We also all signed up for the homestay and our host family was called to let them know we were coming. One by one, we were loaded onto motorbikes for the five minute ride to our home for the night. The family we stayed with was made up of what seemed to be a couple with three small children, a set of grandparents, an uncle, and someone else. They didn’t speak very much English, so it was hard to be sure.
Our host family spanned two separate buildings and, as most homes in the area are, both buildings were raised on stilts to protect from flooding, with the area underneath the larger building serving as a garage/storage area. The bathroom was a separate building, with both a typical squat toilet and a Western one. With no sink or shower, any washing required dipping water from the large tubs. No electricity meant you tried to do this during daylight hours.
Dinner was a simple meal of rice, veggies, and some kind of meat (which they kindly cooked separately), with bananas for dessert. We sat on the floor of the porch to eat, chatting with the family as best we could while we ate. The kids, ranging in age from three to seven, were especially interested in us, showing off their tricks and toys, as kids do.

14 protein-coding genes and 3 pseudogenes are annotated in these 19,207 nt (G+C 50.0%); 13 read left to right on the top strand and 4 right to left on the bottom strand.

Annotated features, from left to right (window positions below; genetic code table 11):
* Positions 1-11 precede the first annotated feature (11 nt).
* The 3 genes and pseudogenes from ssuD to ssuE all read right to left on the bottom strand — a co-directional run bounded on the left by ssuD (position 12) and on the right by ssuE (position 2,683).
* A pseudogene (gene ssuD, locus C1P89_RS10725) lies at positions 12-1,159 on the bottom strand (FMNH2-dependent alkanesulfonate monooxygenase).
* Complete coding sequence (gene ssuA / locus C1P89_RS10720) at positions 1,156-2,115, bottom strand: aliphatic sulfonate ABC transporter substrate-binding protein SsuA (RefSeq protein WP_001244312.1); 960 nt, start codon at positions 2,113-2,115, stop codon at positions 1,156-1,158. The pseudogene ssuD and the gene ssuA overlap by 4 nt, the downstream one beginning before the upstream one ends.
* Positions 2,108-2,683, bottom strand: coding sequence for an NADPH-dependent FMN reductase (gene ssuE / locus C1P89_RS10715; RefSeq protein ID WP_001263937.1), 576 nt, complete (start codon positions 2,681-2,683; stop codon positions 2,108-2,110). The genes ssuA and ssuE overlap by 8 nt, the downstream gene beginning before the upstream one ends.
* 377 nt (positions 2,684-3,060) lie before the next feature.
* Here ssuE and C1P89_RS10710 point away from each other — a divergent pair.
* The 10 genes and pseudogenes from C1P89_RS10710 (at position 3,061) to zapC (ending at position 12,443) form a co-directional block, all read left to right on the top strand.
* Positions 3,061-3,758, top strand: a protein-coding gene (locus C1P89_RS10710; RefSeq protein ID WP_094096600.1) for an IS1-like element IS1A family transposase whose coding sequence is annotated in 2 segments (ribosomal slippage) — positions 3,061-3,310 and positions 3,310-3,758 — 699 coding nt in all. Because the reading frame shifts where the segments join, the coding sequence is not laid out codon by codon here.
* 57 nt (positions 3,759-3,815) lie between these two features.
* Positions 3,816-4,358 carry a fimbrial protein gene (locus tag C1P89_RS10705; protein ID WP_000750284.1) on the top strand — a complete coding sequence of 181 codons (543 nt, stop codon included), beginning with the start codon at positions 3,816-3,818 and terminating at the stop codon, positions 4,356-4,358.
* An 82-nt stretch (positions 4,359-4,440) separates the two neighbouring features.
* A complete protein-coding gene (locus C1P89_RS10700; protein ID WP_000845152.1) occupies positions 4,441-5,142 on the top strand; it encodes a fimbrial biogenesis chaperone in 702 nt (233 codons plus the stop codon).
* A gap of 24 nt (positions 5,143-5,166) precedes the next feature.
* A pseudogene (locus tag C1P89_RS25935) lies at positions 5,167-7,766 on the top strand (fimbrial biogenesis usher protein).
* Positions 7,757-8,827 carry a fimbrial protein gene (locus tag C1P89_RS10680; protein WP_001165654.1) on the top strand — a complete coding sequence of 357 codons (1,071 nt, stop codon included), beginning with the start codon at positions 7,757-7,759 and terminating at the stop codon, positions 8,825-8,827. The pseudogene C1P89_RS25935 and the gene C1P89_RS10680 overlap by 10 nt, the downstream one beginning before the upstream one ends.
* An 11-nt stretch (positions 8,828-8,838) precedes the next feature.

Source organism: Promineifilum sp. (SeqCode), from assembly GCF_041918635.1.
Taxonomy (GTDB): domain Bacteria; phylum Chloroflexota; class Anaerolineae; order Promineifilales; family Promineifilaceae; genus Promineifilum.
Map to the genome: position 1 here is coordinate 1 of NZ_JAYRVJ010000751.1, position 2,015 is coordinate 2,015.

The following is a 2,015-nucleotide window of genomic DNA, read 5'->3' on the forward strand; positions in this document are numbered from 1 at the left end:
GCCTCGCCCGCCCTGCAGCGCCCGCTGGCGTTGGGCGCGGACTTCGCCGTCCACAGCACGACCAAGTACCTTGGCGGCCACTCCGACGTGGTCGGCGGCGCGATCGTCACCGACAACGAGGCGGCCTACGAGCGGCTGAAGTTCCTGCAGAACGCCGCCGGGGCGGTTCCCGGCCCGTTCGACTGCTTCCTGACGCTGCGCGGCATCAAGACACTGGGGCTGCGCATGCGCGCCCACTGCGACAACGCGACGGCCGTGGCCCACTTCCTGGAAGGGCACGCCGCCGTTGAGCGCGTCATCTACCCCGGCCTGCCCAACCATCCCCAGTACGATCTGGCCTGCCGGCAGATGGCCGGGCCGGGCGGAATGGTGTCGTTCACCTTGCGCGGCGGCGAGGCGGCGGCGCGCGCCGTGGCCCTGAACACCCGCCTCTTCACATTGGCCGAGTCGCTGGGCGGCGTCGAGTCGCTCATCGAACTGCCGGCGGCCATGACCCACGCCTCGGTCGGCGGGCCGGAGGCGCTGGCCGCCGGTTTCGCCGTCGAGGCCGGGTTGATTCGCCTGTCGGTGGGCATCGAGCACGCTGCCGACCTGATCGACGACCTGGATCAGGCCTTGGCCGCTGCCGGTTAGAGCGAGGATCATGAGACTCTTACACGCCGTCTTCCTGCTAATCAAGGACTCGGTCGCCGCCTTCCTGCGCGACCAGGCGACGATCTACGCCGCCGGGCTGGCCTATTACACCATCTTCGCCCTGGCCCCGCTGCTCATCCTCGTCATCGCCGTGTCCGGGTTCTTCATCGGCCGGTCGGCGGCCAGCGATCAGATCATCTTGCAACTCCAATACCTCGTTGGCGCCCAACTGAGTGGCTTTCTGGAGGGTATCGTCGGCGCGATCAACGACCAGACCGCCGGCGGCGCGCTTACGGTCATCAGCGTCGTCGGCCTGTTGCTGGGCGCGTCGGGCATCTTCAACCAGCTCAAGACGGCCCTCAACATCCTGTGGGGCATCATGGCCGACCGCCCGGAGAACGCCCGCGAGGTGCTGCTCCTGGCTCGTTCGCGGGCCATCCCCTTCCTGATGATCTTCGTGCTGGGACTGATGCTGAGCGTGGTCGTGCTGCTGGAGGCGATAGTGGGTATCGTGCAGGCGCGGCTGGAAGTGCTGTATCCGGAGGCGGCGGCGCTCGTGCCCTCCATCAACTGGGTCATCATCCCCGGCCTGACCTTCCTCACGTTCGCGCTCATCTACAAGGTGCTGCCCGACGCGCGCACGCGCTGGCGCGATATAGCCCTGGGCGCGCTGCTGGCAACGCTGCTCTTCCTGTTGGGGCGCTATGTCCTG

The oldest boy brought over his school books to show us what he was learning and I was fascinated. I know essentially nothing about Khmer (the main language of Cambodia), but had no idea that the words were so long. Some rows of text were just a single word with dozens of characters. To be fair, I think these were the parts of the book that were meant as instructions for adults, not seven-year olds, but still. I wish I could have communicated a bit better…I had so many questions!
After dinner, we headed to bed to rest up for our trek, which set out early the next morning.